33 Weeks Pregnant
Your Pregnancy Week by Week
Your Baby at 33 WeeksSize: 17.20 inches (43.7 cm) - crown to heel
Weight: 4.23 pounds (1918 grams)
Calcification has allowed baby's bones to harden, and key minerals and nutrients are helping your baby grow and develop quickly. Continue to take your prenatal vitamins to help baby get everything he or she needs in the coming weeks. How big is your baby this week? Pick up a pineapple for a close comparison.
Your baby is also taking in your maternal antibodies - which will protect him or her from germs after delivery. Your baby will develop their own immune system in the coming months, but during the earliest weeks, your baby's body will be protected by what you pass on in utero.
Your baby's lungs are almost mature now. If born now, he or she could survive in an incubator - and probably with a bit of help from modern medicine. If you are expecting more than one baby, they may be born this week - though a longer stay in your belly is certainly better. Your baby should be in a head-down position (where they may have been for many weeks) but if not, don't panic. There's still a bit of time for a flip, but that margin will be narrowing quickly.
Mom at 33 Weeks PregnantBy now the uterus is more than 5 inches from the belly button - and it may feel like it can't get any bigger. The average weight gain at this week in pregnancy is between 22 and 28 pounds (though some people gain much more, or less).
Sleep may be elusive this month and pregnancy insomnia may be in your future too. With all of the nighttime bathroom breaks, your racing mind and crazy dreams, getting comfortable and sleeping for any significant length of time can be a challenge. One bright spot in your sleepless future - it will prepare you for your sleepless nights after baby comes.
In week thirty-three you can expect still more trouble walking, sitting, and just moving around. As your uterus expands upward and presses on your diaphragm, even breathing can be a challenge. As the weeks progress and you get closer to delivery though, your baby will drop lower into your pelvis and take some of that pressure away - allowing you to take a better breath.
If the bathroom doesn't feel like your second home yet, just hang on. Urinary frequency should have been back for several weeks by now, but if not, baby's weight will soon keep your bladder from expanding fully - meaning more trips to the ladies room.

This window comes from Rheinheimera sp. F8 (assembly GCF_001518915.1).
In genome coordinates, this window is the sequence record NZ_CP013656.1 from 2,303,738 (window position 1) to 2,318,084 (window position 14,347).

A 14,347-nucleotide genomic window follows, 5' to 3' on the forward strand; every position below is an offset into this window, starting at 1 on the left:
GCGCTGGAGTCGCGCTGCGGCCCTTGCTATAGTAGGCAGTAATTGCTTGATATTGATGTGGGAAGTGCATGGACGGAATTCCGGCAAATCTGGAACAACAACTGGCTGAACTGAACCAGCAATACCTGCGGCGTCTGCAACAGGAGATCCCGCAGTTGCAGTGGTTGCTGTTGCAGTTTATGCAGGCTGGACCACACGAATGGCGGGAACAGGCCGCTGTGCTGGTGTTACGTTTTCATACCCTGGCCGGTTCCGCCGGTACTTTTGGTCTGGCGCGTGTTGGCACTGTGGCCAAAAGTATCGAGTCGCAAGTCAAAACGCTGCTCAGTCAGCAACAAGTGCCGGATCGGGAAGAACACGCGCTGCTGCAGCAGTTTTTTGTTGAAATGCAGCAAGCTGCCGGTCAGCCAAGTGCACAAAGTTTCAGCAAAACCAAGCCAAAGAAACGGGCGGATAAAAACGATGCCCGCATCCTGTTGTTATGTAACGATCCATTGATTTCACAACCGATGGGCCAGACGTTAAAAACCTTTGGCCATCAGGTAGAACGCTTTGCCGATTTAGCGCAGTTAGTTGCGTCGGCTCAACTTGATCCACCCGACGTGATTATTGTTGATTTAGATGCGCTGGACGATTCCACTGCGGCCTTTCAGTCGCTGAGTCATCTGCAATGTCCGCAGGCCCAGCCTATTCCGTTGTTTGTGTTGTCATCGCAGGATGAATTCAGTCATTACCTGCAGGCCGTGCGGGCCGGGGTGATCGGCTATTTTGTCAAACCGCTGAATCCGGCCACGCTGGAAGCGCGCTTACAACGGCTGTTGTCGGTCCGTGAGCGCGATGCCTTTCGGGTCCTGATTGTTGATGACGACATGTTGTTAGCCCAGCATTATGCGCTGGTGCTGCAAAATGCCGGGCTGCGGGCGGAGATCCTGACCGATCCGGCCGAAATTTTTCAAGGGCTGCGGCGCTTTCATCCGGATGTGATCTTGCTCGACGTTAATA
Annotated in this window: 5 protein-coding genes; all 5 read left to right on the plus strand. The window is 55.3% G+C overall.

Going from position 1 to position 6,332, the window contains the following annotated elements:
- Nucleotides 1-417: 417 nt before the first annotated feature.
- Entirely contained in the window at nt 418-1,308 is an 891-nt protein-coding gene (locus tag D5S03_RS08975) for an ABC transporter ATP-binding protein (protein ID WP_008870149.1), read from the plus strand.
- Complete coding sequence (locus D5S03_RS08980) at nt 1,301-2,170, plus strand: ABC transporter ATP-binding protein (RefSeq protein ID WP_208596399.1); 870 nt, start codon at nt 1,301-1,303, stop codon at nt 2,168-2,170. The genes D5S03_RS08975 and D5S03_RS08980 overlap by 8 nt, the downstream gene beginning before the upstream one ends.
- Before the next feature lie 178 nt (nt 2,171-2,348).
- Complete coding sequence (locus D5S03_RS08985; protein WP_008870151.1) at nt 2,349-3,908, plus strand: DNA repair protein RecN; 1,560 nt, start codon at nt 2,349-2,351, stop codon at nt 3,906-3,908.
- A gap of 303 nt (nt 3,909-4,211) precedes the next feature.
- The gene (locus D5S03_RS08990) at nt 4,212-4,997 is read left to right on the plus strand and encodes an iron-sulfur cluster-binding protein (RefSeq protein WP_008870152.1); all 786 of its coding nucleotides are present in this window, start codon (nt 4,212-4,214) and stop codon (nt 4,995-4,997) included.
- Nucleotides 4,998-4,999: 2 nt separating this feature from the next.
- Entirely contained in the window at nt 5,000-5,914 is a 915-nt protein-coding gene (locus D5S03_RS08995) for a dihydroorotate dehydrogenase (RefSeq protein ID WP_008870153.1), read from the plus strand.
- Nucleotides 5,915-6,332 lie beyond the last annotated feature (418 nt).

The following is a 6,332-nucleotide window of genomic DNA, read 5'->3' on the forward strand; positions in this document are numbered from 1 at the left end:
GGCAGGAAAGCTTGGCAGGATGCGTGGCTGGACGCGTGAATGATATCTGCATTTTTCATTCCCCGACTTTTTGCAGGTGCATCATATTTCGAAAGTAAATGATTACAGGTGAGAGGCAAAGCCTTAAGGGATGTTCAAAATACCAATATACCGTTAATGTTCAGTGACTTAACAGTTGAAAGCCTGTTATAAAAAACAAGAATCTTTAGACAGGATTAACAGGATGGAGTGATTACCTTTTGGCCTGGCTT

Forgetfulness and lightheadedness with movement may also start this week. If so, you can pin it all on hormones and try to take it with a grain of salt. These weeks will pass quickly and you will be back to your normal self after delivery.
As your amniotic fluid levels begin to slow down, your baby's movements may begin to feel more sharp this week as the fluid padding you had before is reduced.
Now that you have entered into the last trimester of pregnancy, you will have gained about 25 to 30 pounds. Some women will gain about a pound a week until the end of the pregnancy. But half of that pound will go to the baby in the final weeks, as the rest is distributed to the growing placenta, blood, and breast tissue (and maybe a bit for the hips too). Over the last 6 to 7 weeks, your baby will gain about half of their birth weight, as he or she prepares for life outside of the womb.
Your growing belly may make for some sexual intimacy struggles around this time. A little creativity may be needed so that you can find a comfortable position. Don't worry though - sex is generally safe as long as you have no preterm labor symptoms, and can be continued until your water breaks or labor starts. Be aware that orgasms may also trigger minor contractions, and a fragile cervix may cause some mild bleeding after intercourse too.